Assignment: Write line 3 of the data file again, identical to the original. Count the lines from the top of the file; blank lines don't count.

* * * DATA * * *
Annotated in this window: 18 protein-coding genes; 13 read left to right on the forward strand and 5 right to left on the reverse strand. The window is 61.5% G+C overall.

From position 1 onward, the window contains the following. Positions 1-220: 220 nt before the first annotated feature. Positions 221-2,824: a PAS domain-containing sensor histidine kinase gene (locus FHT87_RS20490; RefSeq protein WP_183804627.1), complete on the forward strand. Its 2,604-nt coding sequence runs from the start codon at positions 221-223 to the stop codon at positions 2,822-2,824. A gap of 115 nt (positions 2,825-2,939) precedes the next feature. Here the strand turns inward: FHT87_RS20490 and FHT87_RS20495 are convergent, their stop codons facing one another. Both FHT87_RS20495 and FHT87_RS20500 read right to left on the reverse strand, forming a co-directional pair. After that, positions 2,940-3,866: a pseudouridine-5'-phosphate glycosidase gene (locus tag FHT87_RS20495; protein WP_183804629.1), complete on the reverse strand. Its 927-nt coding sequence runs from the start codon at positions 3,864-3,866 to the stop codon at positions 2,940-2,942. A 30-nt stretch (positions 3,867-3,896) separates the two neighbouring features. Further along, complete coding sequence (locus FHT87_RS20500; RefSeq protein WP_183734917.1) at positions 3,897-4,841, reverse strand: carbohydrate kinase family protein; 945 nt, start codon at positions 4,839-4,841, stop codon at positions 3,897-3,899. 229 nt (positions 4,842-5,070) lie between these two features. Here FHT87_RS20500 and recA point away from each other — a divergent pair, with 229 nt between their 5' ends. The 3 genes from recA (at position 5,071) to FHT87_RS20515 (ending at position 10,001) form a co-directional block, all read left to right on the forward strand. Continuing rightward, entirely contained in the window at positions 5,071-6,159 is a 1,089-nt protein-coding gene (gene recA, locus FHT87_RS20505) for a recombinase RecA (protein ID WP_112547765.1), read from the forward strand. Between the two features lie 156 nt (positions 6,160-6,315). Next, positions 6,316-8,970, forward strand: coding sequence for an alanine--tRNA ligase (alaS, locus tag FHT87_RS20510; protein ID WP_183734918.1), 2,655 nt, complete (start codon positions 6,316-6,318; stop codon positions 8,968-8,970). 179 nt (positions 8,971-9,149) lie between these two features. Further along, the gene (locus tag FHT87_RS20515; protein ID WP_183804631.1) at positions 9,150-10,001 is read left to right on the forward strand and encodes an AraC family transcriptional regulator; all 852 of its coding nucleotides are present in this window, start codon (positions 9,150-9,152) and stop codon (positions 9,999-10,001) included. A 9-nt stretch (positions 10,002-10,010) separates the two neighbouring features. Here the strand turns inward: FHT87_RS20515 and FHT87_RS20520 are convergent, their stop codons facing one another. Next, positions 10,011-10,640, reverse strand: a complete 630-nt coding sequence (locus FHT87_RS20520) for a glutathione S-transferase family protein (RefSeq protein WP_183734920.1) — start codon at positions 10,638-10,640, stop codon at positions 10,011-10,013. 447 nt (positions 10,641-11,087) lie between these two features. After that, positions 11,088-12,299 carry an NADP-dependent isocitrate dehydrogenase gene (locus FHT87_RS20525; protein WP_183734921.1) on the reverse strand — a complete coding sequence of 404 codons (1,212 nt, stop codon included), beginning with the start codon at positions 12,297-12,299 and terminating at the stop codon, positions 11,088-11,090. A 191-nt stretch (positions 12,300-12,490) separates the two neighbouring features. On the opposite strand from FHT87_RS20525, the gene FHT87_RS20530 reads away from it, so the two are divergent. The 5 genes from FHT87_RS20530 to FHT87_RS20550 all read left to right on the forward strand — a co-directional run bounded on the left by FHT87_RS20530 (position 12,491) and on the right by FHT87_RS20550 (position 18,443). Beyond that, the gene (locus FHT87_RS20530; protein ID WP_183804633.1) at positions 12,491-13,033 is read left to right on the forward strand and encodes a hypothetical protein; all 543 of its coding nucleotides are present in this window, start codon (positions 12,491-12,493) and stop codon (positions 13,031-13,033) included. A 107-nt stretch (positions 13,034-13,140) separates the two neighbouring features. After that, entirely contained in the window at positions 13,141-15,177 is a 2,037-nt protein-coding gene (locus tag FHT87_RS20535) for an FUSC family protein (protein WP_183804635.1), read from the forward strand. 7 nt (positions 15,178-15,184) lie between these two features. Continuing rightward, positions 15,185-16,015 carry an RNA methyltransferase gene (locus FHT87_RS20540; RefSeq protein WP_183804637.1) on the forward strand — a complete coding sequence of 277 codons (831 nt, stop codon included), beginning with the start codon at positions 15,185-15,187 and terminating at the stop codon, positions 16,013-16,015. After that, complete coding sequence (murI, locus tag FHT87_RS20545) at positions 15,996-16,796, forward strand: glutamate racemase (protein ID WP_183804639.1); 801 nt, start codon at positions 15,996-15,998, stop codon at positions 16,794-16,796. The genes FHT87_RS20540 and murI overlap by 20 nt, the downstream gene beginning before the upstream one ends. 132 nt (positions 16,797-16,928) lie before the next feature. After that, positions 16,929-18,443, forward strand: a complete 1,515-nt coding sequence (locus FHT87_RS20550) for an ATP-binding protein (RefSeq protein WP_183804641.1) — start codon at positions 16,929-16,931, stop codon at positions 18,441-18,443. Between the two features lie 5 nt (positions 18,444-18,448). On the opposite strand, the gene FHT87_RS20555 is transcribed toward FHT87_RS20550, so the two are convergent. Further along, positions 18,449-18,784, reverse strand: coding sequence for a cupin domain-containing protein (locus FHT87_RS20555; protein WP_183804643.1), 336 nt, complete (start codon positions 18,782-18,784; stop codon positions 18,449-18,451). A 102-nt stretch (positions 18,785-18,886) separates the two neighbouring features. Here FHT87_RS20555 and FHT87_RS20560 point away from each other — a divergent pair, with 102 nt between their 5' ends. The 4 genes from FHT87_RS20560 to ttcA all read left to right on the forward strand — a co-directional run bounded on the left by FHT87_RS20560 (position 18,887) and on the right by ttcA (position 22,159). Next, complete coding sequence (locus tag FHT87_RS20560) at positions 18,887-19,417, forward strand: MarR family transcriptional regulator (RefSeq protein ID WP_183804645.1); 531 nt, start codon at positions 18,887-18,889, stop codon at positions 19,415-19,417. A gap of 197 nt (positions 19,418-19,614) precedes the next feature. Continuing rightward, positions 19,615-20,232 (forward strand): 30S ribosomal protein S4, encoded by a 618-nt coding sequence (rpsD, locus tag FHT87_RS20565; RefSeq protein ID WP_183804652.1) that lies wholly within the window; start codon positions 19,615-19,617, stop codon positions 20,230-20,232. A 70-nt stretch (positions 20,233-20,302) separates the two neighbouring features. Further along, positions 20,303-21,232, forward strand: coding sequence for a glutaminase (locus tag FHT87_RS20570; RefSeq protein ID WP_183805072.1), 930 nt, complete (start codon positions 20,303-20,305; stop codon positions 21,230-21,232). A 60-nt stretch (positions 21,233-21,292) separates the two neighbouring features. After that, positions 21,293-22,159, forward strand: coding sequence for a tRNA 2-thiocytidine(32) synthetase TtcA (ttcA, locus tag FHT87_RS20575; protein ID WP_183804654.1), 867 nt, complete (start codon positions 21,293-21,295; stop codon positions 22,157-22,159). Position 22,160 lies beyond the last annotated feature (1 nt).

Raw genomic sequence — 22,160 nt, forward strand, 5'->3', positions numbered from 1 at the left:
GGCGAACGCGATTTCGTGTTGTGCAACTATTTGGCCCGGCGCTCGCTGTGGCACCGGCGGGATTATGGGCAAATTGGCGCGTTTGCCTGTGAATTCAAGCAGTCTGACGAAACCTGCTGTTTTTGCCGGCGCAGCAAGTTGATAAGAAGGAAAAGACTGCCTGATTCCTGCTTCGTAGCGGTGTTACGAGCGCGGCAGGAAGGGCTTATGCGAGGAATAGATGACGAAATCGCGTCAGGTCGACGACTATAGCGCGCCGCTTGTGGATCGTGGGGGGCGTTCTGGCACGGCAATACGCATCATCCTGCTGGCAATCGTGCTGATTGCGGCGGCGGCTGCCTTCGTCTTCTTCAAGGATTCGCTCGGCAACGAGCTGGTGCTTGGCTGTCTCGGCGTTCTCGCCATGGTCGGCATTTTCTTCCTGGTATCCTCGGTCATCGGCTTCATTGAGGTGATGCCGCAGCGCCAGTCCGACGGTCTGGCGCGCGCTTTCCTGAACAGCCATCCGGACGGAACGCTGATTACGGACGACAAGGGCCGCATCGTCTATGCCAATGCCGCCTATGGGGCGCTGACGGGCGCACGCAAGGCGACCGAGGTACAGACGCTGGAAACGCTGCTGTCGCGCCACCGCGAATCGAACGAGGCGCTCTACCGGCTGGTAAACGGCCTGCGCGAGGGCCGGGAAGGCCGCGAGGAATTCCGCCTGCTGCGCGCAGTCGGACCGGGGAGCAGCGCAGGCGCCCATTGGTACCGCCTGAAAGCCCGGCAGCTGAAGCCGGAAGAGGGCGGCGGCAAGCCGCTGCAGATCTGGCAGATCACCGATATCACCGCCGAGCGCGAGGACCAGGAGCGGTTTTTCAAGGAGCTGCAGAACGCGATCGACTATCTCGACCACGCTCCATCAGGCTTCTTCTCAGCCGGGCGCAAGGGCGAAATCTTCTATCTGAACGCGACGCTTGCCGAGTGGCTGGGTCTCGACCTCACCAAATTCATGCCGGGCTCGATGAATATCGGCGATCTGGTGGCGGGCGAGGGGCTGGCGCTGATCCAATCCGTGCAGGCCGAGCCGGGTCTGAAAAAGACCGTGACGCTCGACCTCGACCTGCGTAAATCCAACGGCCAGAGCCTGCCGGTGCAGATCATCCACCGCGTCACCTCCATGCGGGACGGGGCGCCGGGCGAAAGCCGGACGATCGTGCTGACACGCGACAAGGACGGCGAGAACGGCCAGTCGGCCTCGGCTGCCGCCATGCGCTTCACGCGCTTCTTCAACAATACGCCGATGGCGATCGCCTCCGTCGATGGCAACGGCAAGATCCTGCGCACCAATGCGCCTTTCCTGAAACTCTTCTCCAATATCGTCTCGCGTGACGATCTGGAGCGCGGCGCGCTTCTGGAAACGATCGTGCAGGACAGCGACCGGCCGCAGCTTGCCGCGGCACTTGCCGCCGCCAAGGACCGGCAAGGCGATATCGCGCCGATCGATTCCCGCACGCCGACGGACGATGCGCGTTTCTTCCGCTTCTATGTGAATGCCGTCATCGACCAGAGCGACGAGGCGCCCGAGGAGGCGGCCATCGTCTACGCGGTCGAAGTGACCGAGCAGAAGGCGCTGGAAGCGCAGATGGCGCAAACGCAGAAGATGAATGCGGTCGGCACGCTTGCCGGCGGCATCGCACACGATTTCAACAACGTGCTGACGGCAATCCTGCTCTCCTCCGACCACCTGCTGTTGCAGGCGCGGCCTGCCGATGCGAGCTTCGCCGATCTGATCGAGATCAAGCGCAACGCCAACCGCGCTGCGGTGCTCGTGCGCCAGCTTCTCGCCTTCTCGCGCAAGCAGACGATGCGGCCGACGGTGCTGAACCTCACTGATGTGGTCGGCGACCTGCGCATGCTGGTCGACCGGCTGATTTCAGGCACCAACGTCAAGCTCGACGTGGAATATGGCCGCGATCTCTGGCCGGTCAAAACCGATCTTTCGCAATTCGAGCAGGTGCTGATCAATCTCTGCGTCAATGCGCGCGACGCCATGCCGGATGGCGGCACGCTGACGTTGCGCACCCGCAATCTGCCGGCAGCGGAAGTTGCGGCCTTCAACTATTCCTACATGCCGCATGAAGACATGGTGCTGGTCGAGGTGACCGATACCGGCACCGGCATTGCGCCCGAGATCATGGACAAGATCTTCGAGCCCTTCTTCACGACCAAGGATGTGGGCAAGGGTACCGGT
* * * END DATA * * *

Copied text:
Raw genomic sequence — 22,160 nt, forward strand, 5'->3', positions numbered from 1 at the left: